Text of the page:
Load up More Third Avenue Real Estate Value (TAREX)
One of the two funds in my mutual fund portfolio that I don’t buy regularly is Third Avenue Estate Value Fund (TAREX), though I have owned this fund for years (the other one is Tocqueville Gold (TGLDX), but I bought TGLDX more often). When I first bought TAREX, the initial minimum investment was something like $1,000, but now the bar is set at $10,000, plus $1,000 required minimum for any subsequent investment. That actually is the only reason that prevents me from buying the fund on a regular basis, not that investing in TAREX every month like I do with other funds could do me any good now given how bad the fund performed in 2008. From the Year-End statement I received early this year, I had a total of $2,789.93 in the fund on January 1, 2008. On December 31, 2008, the account value dropped to $1,543.29. That’s not pretty as you can see. According to Morningstar, TAREX returned -44.7% last year and is down another 21.9% so far this year.
Despite the dismal performance, I sent a check of $1,000 yesterday to buy more TAREX shares. I don’t know exactly when the housing market will recover, some say not until the second half of this year, other say 2010 the earliest, but it will eventually bounce back, so I want to prepare myself now.
TAREX is the only real estate fund in my taxable investments, but it isn’t really a REIT fund. It’s rather a fund that focus on REOCs (real estate operation company). Therefore, unlike a REIT company that passes along its earnings are dividend, REOC reinvests the money it makes. As an result, TAREX doesn’t pay a hefty dividend as other REIT funds do, making it a good choice in an taxable account.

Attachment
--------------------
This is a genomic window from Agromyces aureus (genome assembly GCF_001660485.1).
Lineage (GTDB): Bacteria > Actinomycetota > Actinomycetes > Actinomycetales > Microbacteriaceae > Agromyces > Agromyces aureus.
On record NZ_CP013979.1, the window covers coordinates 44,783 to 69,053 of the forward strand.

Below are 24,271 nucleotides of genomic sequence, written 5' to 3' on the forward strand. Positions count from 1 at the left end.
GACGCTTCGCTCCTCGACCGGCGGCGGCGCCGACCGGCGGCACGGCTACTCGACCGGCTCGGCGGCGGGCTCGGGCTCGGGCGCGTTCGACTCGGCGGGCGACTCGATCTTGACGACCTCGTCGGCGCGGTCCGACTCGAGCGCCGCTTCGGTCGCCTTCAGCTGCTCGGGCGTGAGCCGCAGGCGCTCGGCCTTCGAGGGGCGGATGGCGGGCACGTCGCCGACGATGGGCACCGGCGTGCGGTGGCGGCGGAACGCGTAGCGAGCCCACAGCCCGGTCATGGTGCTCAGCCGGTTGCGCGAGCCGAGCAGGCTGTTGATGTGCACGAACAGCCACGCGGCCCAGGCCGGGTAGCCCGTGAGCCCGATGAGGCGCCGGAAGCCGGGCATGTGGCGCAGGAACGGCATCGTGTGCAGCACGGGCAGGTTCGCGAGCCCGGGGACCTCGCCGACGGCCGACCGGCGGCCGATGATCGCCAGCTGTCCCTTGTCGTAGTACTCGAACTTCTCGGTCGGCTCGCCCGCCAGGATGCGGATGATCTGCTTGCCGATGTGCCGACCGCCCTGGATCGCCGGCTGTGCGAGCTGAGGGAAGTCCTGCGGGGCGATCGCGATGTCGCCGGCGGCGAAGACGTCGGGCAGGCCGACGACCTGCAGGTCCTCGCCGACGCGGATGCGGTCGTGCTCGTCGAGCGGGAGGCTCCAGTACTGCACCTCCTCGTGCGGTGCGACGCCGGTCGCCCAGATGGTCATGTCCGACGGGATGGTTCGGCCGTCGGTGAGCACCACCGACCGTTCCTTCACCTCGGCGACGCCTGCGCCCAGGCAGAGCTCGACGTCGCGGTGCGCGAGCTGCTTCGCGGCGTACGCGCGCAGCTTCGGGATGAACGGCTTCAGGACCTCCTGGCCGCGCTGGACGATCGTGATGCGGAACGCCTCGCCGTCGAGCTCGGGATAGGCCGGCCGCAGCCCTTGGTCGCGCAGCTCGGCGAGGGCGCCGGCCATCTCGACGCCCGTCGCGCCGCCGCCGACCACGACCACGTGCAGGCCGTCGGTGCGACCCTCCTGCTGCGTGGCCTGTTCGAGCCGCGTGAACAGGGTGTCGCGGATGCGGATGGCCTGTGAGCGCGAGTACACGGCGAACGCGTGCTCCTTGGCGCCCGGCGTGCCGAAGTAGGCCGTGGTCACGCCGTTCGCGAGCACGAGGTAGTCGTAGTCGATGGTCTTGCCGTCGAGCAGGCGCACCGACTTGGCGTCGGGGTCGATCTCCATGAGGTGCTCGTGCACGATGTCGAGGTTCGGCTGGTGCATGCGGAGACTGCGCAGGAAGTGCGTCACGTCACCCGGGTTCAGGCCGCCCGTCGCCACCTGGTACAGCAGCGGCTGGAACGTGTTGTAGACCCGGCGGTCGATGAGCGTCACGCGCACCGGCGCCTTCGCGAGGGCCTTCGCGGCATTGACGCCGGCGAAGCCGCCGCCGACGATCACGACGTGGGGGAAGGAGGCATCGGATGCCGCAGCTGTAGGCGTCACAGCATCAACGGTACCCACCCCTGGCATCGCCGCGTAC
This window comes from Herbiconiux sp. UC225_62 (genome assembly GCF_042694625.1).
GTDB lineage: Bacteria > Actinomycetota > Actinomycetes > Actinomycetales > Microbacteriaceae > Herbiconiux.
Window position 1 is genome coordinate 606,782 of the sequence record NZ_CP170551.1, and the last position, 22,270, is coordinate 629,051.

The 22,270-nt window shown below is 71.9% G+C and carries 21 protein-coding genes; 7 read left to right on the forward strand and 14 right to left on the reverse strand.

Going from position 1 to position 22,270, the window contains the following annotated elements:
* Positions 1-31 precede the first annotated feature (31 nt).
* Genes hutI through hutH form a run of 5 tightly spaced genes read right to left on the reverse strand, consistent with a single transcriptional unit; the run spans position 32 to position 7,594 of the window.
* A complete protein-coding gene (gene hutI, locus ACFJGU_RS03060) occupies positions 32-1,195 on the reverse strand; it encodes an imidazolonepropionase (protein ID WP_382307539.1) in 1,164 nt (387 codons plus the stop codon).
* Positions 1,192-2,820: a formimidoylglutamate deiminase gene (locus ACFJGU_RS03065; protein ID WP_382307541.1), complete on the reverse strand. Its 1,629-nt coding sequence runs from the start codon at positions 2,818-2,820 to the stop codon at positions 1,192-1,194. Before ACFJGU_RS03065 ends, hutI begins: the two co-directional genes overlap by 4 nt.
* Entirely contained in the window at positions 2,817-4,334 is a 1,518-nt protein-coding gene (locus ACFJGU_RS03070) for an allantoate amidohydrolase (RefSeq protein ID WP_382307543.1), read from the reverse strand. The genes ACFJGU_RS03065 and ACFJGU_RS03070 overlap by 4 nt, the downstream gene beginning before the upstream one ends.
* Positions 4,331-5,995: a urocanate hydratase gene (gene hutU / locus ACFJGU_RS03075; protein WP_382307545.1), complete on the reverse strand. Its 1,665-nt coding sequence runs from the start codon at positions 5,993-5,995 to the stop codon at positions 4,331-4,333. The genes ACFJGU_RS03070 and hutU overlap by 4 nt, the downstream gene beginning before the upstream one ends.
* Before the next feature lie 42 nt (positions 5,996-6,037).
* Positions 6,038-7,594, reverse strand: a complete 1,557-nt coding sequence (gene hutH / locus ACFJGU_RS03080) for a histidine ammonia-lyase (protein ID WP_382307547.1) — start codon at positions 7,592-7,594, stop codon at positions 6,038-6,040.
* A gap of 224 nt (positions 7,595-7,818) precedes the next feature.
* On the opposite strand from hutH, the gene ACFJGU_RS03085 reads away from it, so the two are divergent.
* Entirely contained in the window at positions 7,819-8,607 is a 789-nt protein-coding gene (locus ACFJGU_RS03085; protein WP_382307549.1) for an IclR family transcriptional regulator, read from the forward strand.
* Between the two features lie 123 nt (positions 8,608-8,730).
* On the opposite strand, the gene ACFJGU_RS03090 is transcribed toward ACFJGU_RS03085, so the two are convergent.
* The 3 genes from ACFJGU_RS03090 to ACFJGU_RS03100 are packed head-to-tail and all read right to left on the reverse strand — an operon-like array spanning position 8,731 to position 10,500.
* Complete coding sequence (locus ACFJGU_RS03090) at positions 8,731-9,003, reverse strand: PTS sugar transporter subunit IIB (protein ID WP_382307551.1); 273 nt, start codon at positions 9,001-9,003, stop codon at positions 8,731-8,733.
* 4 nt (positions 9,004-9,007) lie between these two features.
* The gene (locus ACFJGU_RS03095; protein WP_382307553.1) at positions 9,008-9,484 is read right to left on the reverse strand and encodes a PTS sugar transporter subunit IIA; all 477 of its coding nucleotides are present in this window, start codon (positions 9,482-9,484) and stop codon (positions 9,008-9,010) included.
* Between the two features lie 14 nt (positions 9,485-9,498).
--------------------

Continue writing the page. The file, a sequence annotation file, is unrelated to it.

Third Avenue Estate Value Fund is an analyst pick at Morningstar.com, which has the comment about the fund (the full report is available to Morningstar Premium members)
This Analyst Pick has been buying the bonds of real estate firms. While there are now real estate income funds that buy bonds as a matter of routine, this fund is unique in its ability to make those purchases opportunistically, when manager Michael Winer and his talented team think they’re cheap enough to offer equity like returns.
Now is arguably such a moment in the real estate markets, and Winer has pounced. First, Winer owns the bankrupt bonds of LandSource, which sought to develop homes in Southern California. Winer expects to own the valuable land at a price significantly less than a recent appraisal. Additionally, Winer has purchased senior loans of the embattled retail landlord General Growth Properties GGP and of the suburban office landlord Brandywine BDN. Winer figures that if General Growth enters bankruptcy, there will be excellent recovery value. Brandywine is in low-barrier-to-entry markets, but it has maintained decent cash flows.
To be sure, there are dicey situations in this portfolio, too, where Winer doesn’t have the protection of being a bondholder. For example, Forest City is a multiuse development company that has taken on a lot of debt, but Winer and his team continue to think shares are undervalued. Also, the market has been skeptical of industrial landlord ProLogis’ PLD development-oriented business model. Still, the firm has been able to sell property and shore up its balance sheet. On the positive side, many of the fund’s Asian development firms, such as Hang Lung and Henderson Land Development, are well-financed.
Overall, we think few real estate managers match Winer’s experience and ability to navigate the current market, with all its distress. This fund’s emphasis on development won’t necessarily provide for a smooth ride in the immediate future, but it should provide long-term investors with healthy returns.
Now that the fund has lost so much of its value, the new investment could give my position in the fund a significant boost
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